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Wagner v. Colvin

United States District Court, D. Colorado

July 31, 2015

GARY G. WAGNER, Plaintiff,
CAROLYN W. COLVIN, Acting Commissioner of Social Security, Defendant.


MICHAEL J. WATANABE United States Magistrate Judge

The government determined that Gary Wagner is not disabled for purposes of Supplemental Security Income under the Social Security Act. Wagner has asked this Court to review that decision. The Court has jurisdiction under 42 U.S.C. § 405(g), and both parties have agreed to have this case decided by a U.S. Magistrate Judge under 28 U.S.C. § 636(c). The Court AFFIRMS the government’s determination.


The Court reviews the administrative law judge’s (“ALJ”) decision to determine whether the factual findings are supported by substantial evidence and whether the correct legal standards were applied. See Pisciotta v. Astrue, 500 F.3d 1074, 1075 (10th Cir. 2007). “Substantial evidence is such evidence as a reasonable mind might accept as adequate to support a conclusion. It requires more than a scintilla, but less than a preponderance.” Raymond v. Astrue, 621 F.3d 1269, 1271–72 (10th Cir. 2009) (internal quotation marks omitted). The Court “should, indeed must, exercise common sense” and “cannot insist on technical perfection.” Keyes-Zachary v. Astrue, 695 F.3d 1156, 1166 (10th Cir. 2012). The Court cannot reweigh the evidence or its credibility. Lax v. Astrue, 489 F.3d 1080, 1084 (10th Cir. 2007).

Plaintiff asserts five errors in the ALJ’s analysis.

I. Deficient evaluation of medical evidence of impairments

Plaintiff argues that the medical evidence suggests several impairments that the ALJ failed to properly consider-most notably, chronic obstructive pulmonary disease (“COPD”)/emphysema; chronic lower-back pain; a left-shoulder injury; and gastroesophageal reflux disease (“GERD”).


The ALJ noted that the medical evidence showed sustained treatment for respiratory disease, occasionally identified by Wagner’s treating doctors as COPD/emphysema and occasionally identified as asthma. (AR 13, 14, 20, 21, 23.) The ALJ considered the evidence, and more particularly considered the functional limitations imposed by the respiratory condition. (See AR 24 (“The claimant’s recent medical records show that his asthma is well controlled with medications. In October 2012, the spirometry test showed his asthma was well controlled. In December 2012 and in March 2013, his asthma was noted to be well controlled with Advair and Spiriva.”) The ALJ accommodated those limitations in his assessment of Wagner’s residual functional capacity (“RFC”). (AR 16 (“[Wagner] requires a clean air limitation, which would preclude any work that would expose him to excessive gas, dust, or environmental pollutants that would be above and beyond that which one would normally find in the workplace.”).)

Wagner takes issue with the ALJ’s decision to evaluate this evidence as evidence of emphysema rather than asthma, but Wagner does not point to any evidence suggesting a greater limitation than what the ALJ found. Although the ALJ has a duty to develop the record, “[t]his duty is not a panacea for claimants . . . which requires reversal in any matter where the ALJ fails to exhaust every potential line of questioning.” Glass v. Shalala, 43 F.3d 1392, 1396 (10th Cir. 1994). “‘The standard’ for determining whether the ALJ fully developed the record ‘is one of reasonable good judgment.’” Segura v. Barnhart, 148 F. App’x 707, 710 (10th Cir. 2005) (quoting Hawkins v. Chater, 113 F.3d 1162, 1168 (10th Cir. 1997)). If there is sufficient information to make a disability determination, the record is sufficiently developed. Cowan v. Astrue, 552 F.3d 1182, 1187 (10th Cir. 2008).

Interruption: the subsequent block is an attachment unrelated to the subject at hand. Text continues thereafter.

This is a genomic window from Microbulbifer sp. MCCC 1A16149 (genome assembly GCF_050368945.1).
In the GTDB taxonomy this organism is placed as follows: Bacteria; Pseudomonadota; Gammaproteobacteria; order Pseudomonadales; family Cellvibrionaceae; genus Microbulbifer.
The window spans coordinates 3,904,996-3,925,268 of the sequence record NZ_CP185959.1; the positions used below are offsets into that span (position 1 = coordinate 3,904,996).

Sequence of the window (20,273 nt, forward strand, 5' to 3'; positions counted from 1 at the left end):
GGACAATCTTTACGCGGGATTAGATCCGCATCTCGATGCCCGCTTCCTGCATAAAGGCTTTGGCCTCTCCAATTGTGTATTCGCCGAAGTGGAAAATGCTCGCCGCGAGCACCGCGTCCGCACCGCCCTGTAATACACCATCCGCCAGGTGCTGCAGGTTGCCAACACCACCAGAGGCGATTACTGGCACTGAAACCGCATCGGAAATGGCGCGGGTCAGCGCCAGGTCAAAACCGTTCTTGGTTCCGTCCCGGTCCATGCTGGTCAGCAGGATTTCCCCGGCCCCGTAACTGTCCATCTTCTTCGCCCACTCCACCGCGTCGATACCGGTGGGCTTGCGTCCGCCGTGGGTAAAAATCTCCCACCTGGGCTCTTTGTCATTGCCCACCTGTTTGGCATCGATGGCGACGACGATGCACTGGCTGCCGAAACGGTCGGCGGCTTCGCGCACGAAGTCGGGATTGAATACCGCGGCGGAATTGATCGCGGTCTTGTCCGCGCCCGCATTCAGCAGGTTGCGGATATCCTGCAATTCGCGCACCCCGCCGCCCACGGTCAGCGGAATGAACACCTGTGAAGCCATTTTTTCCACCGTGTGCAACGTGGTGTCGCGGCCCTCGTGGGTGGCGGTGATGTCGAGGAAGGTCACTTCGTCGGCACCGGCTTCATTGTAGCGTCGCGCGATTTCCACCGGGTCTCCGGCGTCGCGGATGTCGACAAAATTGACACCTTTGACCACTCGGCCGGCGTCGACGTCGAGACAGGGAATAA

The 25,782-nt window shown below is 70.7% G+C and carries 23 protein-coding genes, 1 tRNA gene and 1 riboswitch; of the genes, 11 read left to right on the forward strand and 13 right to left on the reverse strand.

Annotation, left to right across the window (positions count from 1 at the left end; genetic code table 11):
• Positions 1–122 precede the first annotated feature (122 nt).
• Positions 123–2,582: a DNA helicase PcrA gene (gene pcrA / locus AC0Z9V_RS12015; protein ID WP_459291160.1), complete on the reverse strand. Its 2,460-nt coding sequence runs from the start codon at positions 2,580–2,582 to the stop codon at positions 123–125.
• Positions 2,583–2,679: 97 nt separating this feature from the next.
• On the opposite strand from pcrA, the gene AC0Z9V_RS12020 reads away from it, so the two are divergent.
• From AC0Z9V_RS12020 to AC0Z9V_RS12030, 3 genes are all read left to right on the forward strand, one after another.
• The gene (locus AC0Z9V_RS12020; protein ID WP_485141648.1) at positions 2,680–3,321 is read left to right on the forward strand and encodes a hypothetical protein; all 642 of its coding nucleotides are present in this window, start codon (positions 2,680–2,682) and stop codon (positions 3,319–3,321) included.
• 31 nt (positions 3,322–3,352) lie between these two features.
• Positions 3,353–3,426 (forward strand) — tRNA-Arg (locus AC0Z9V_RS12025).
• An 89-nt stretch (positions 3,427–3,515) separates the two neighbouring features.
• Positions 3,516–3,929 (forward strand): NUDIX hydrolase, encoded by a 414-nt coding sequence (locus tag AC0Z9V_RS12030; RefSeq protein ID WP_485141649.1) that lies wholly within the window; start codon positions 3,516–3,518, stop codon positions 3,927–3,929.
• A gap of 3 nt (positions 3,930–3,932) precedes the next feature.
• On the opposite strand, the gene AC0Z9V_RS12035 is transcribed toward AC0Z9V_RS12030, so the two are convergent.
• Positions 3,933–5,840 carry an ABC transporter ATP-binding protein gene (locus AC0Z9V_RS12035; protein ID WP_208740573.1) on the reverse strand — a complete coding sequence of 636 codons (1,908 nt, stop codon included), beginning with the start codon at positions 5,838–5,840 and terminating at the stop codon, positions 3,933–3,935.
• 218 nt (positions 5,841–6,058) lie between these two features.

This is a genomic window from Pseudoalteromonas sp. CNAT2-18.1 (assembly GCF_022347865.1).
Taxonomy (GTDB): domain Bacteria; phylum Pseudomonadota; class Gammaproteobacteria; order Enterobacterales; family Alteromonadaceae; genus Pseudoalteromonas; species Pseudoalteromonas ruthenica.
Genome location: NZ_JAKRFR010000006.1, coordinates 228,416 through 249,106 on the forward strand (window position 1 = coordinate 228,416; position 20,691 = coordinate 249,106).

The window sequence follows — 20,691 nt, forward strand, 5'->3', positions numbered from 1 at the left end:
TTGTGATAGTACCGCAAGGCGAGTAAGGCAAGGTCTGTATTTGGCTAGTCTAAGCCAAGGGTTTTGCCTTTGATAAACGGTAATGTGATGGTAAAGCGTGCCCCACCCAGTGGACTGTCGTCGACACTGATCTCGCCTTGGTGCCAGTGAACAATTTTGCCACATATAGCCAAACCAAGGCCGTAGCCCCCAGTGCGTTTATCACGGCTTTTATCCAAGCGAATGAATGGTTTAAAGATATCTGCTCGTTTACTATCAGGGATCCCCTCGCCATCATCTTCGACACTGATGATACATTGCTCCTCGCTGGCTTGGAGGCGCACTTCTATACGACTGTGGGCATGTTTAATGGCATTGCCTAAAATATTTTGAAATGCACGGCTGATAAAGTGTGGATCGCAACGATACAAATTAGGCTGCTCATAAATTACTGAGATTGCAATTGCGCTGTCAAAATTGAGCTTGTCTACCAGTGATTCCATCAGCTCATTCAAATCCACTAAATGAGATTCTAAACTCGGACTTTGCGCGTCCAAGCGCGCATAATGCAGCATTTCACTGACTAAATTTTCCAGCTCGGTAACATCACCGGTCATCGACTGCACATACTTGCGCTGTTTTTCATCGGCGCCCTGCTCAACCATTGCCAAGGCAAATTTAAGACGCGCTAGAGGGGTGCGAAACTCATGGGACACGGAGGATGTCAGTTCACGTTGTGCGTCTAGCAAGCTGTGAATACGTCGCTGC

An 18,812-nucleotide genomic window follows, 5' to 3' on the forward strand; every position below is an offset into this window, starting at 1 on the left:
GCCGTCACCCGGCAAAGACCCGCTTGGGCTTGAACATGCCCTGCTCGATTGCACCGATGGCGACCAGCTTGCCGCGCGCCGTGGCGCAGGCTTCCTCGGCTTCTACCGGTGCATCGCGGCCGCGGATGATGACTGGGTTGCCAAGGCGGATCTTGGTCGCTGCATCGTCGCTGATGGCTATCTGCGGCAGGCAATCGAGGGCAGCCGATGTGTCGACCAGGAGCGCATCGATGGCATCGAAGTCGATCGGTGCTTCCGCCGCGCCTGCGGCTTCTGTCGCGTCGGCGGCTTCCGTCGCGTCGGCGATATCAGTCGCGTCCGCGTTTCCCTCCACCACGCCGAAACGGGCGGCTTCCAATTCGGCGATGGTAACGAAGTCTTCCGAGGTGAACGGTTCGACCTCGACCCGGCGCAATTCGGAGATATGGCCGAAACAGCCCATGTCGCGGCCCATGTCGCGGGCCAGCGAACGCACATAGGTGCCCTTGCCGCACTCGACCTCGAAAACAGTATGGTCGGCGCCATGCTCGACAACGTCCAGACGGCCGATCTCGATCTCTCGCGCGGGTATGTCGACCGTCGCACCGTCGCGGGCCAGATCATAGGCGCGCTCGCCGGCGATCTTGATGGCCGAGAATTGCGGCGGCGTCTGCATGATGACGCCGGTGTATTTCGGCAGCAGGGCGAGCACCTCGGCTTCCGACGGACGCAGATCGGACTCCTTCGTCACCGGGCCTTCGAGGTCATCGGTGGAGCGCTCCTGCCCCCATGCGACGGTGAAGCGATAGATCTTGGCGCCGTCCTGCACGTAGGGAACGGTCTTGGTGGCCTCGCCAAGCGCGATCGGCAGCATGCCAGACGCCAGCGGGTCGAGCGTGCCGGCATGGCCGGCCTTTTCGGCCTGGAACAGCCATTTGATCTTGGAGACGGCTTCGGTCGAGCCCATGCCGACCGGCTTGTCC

Here, the ALJ found the record sufficient to establish Wagner’s functional limitations attributable to respiratory ailments-and Wagner does not point out what further limitations might have been revealed by further evidence. As a result, Wagner has not established any reversible error. See Watson v. Barnhart, 194 F. App’x 526, 530 (10th Cir. 2006) (“Watson neither (1) suggests what the omitted treatment evidence might reveal; nor (2) identifies anything in the record that would have reasonably notified the ALJ that such evidence existed.”); Jaramillo v. Massanari, 21 F. App’x 792, 795 (10th Cir. 2001) (“She has not identified medical providers from whom records were missing nor did she ask assistance in obtaining any records. On appeal, she has failed to identify the evidence she claims the ALJ should have obtained. The ALJ did not violate the duty to develop the record.”).

Chronic lower-back pain.

Wagner argues that the ALJ ignored evidence of Wagner’s chronic lower-back pain. But the ALJ specifically noted the evidence of lower-back ailments (AR 17, 20, 21, 22) and found that the objective medical evidence did not support Wagner’s claims as to intensity, persistence, and limiting effects (AR ...

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